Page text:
Image Source: Beyond DC


Last week, the District of Columbia (D.C.) Council unanimously approved legislation for an income-based financial incentive program for electric bikes, or e-bikes, and is headed to Mayor Bowser’s desk for her signature. As part of this package, income-qualified residents can receive up to $2,000 in the form of a rebate or voucher for the purchase of e-bikes at certain retailers. Importantly, for those who may struggle with the upfront cost, there is a voucher option also so that they do not have to wait to be reimbursed for the purchase. Meanwhile, all city residents can claim up to $750 for an e-bike (or $1,000 for a cargo e-bike). Additionally, the bill reserves some funding for local retailers to sell and repair e-bikes.

The District’s decision to fund e-bikes is a trend we’re noticing in state and local jurisdictions across the country.  While we often talk about electric vehicles (EVs) in the transportation decarbonization conversation, electric micro-mobility uptake (including e-bikes and e-scooters) is taking shape and policy is catching up with significant demand.

On the federal level, the Electric Bicycle Incentive Kickstart for the Environment (E-BIKE) Act was re-introduced by Representative Jimmy Panetta and others in March of this year. The proposal would create a refundable federal tax credit of 30 percent for a qualified e-bike capped at $1,500 for new bicycles that cost under $8,000. The bill has not yet been read.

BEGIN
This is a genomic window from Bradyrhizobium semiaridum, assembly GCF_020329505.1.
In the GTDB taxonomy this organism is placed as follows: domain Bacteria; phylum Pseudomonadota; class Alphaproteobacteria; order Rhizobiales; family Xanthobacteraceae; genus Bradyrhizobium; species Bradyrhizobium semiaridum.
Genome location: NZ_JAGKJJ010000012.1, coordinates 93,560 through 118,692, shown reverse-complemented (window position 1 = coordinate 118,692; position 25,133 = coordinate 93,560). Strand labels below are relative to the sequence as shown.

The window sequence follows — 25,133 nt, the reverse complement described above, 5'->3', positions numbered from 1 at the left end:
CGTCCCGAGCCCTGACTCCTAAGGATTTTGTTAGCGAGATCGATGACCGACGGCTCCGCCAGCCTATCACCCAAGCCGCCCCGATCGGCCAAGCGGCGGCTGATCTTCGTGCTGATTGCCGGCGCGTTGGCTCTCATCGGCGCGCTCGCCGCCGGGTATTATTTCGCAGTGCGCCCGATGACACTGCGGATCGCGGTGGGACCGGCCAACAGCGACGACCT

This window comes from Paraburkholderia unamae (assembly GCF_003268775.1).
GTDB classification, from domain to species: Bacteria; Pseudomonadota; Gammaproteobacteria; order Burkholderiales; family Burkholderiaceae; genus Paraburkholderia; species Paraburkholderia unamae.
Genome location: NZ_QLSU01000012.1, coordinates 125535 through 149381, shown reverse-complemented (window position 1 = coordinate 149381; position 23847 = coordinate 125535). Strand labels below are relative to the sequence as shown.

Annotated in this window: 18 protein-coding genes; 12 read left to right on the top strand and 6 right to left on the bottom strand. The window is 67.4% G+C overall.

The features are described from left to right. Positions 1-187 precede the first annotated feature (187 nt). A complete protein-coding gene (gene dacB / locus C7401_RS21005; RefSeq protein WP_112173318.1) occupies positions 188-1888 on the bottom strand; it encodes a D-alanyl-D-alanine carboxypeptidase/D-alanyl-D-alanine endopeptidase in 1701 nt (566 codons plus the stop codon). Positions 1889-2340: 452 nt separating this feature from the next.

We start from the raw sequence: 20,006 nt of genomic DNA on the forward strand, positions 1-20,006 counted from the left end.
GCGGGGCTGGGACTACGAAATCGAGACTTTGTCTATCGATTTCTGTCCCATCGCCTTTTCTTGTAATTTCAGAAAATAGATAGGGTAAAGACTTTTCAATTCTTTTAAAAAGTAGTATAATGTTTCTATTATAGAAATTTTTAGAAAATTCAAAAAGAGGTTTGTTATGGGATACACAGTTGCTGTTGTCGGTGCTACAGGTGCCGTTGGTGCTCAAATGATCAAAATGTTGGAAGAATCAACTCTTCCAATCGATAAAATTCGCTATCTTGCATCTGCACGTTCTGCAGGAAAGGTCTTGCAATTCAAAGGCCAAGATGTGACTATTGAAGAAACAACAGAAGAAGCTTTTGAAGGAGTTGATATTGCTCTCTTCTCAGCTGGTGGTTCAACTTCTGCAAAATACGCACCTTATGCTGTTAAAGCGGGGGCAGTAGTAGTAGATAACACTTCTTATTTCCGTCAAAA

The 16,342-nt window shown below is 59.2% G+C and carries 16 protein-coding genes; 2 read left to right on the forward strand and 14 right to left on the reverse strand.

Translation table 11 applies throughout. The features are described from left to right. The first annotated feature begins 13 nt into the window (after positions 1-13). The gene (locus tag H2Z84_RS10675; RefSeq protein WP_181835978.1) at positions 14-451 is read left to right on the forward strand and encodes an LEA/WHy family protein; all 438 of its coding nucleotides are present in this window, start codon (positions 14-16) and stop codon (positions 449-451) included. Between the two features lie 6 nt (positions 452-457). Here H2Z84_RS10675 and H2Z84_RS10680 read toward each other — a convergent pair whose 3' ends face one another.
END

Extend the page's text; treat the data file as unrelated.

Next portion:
A similar e-bike tax credit was passed by the House of Representatives in the Build Back Better bill but did not make it into the final legislation known as the Inflation Reduction Act (IRA). Though the IRA authorized an unprecedented number of clean energy and climate provisions, the landmark climate bill excludes consumer-facing incentives for the purchase of an e-bikes. Currently, there is no nationwide e-bike benefit.

State incentive programs for e-bikes have been ramping up in recent years. California, for example, provides up to $7,500 for qualifying e-bikes when trading in a used vehicle. Colorado provides grants to local governments to create e-bike programs, and Connecticut provides residents vouchers of up to $1,500. More state incentive programs can be found here.

Local municipalities also have begun to provide incentives for e-bikes. A well-received e-bike voucher program in Denver reportedly led to 71 percent of recipients using their cars less after purchasing an e-bike, and 90 percent riding their e-bike on a weekly basis.

E-bikes offer a suite of advantages, such as reducing commute time, carbon emissions, mining and environmental justice impacts, and cost burdens. A recent UC Davis study found that greenhouse gas emissions reductions were estimated to be 12–44 kilograms of CO2 equivalent per e-bike rebate participant per month in select California municipal incentive programs.

While we’ve seen a notable uptake in e-bike usage, adequate policy and infrastructure support has not kept up, leading to safety and access concerns. According to recent data from Transportation Alternatives (TA), an average of seven bike riders a week in New York City were seriously injured between January 2022 and June 2023. To address this safety concern, TA has outlined a number of infrastructure recommendations for e-bikes, including expanding bike lanes, creating dedicated e-micromobility lanes, daylighting intersections (i.e. removing a car space at the intersection to enhance visibility for all road users), and more.

Electric micro-mobility is often the most affordable and clean transportation option for those living in urban and low-income areas. As such, policy and infrastructure incentives for electric micro-mobility is critical as we work to decarbonize our transportation sector.

About the author: Moe Khatib